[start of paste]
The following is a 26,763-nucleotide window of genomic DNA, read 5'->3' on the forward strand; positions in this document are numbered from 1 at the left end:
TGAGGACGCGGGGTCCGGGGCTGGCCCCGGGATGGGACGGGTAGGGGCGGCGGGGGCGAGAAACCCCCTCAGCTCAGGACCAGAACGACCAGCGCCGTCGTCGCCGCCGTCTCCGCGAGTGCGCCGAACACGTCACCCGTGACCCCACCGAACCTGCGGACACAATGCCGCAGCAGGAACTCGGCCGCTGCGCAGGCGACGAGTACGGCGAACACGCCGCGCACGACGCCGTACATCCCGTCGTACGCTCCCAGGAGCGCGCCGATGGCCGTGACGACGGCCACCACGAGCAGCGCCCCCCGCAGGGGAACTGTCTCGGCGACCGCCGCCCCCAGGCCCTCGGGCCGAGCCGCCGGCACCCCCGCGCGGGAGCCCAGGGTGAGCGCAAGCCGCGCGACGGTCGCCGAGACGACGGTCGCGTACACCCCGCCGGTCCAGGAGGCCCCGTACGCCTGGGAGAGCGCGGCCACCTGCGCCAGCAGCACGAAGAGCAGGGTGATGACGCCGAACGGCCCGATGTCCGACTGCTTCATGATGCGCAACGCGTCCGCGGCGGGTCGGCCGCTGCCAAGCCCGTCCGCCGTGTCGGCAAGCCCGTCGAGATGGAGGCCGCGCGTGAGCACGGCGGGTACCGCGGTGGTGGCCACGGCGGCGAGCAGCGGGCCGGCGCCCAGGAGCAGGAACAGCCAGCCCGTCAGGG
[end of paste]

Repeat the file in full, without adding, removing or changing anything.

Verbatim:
The following is a 26,763-nucleotide window of genomic DNA, read 5'->3' on the forward strand; positions in this document are numbered from 1 at the left end:
TGAGGACGCGGGGTCCGGGGCTGGCCCCGGGATGGGACGGGTAGGGGCGGCGGGGGCGAGAAACCCCCTCAGCTCAGGACCAGAACGACCAGCGCCGTCGTCGCCGCCGTCTCCGCGAGTGCGCCGAACACGTCACCCGTGACCCCACCGAACCTGCGGACACAATGCCGCAGCAGGAACTCGGCCGCTGCGCAGGCGACGAGTACGGCGAACACGCCGCGCACGACGCCGTACATCCCGTCGTACGCTCCCAGGAGCGCGCCGATGGCCGTGACGACGGCCACCACGAGCAGCGCCCCCCGCAGGGGAACTGTCTCGGCGACCGCCGCCCCCAGGCCCTCGGGCCGAGCCGCCGGCACCCCCGCGCGGGAGCCCAGGGTGAGCGCAAGCCGCGCGACGGTCGCCGAGACGACGGTCGCGTACACCCCGCCGGTCCAGGAGGCCCCGTACGCCTGGGAGAGCGCGGCCACCTGCGCCAGCAGCACGAAGAGCAGGGTGATGACGCCGAACGGCCCGATGTCCGACTGCTTCATGATGCGCAACGCGTCCGCGGCGGGTCGGCCGCTGCCAAGCCCGTCCGCCGTGTCGGCAAGCCCGTCGAGATGGAGGCCGCGCGTGAGCACGGCGGGTACCGCGGTGGTGGCCACGGCGGCGAGCAGCGGGCCGGCGCCCAGGAGCAGGAACAGCCAGCCCGTCAGGG